There’s a big difference between designing an overall website for a business and designing a logo. A website is more technical, and when designing one, you have to keep in mind what the target audience does when interacting with the brand.


For logos, you are creating something that represents your client’s brand everywhere in the world, It’s an image that will live on stickers, billboards, business cards, and more. With logos, you simply don’t have the latitude that you do with a website, so it’s important to ask some very pointed questions when designing a logo and then listen closely to the answers.


Why are logos so important?

It doesn’t matter if your client’s company has 1 employee or 100 - they need to be represented in a logo, and here’s why: it’s the most recognizable aspect of their business. Think of logos that you’ve known for years: the Nike swoosh, the McDonald’s “M”, the green Starbuck’s coffee mermaid. Your client’s business needs a quick, distinguishable, encapsulating way to express what it is. Their logo is their calling card, so to speak, and it is critical to have one that is unique and recognizable from others in their industry.


Questions to ask when designing a logo

Here are some standard questions that you can ask clients when designing logos for them:


  • What do they care about?
  • What are they trying to accomplish with their logo?
  • What kind of audience are they trying to engage with?


These can be some of your basic questions before starting work on any logo. They can guide you as you start to work, and if you ever get stuck in the middle of designing something, I simply go back to these questions and their answers can keep you moving forward.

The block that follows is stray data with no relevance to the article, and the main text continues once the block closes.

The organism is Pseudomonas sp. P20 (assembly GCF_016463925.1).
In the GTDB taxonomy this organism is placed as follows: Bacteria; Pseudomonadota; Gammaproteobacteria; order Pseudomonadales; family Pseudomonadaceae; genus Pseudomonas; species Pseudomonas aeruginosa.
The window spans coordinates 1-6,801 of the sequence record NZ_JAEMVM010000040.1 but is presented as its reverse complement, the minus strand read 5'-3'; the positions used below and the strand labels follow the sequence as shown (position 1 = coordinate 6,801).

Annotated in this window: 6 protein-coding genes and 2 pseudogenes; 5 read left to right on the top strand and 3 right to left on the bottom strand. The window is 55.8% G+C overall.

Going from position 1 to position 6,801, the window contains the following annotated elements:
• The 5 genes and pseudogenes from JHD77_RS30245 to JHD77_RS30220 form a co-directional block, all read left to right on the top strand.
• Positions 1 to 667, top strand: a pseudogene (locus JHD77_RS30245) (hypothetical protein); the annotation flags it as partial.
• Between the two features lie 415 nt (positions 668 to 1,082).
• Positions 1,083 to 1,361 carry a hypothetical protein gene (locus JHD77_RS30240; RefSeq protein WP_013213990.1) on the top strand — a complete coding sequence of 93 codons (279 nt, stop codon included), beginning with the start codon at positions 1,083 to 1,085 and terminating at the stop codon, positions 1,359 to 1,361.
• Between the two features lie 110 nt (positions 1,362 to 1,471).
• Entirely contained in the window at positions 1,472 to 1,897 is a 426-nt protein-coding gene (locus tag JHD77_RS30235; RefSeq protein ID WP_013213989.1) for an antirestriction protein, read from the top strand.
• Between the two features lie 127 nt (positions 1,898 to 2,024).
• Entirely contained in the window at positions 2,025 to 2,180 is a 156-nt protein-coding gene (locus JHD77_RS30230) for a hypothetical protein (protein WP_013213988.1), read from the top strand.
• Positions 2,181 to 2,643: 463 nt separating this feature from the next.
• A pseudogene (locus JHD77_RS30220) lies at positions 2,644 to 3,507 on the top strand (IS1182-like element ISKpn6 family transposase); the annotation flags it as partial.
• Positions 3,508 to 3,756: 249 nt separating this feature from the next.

Guidelines for designing a logo

Before anything else, consider sketching with a pen and paper. I know this may seem a bit counterintuitive considering all the things we can do with digital design tools, but sometimes just using a pen to quickly doodle something can be extremely helpful. For many designers, sketching on paper is simply the most natural way to begin any design work.


Next, remember to never show your client more than 3 different directions for the logos you design. This can get overwhelming for them and messy for you if you show them multiple versions of their logo. Try to keep it simple and straightforward.


Lastly, try to keep the revisions to a minimum. If the project is taking much longer than expected due to revisions, consider going back to the drawing board and consulting with the client about their goals - you may need to realign yourself with the basics and start again.


As always, if you have any questions or need help with anything, don't hesitate to get in touch with us through our form.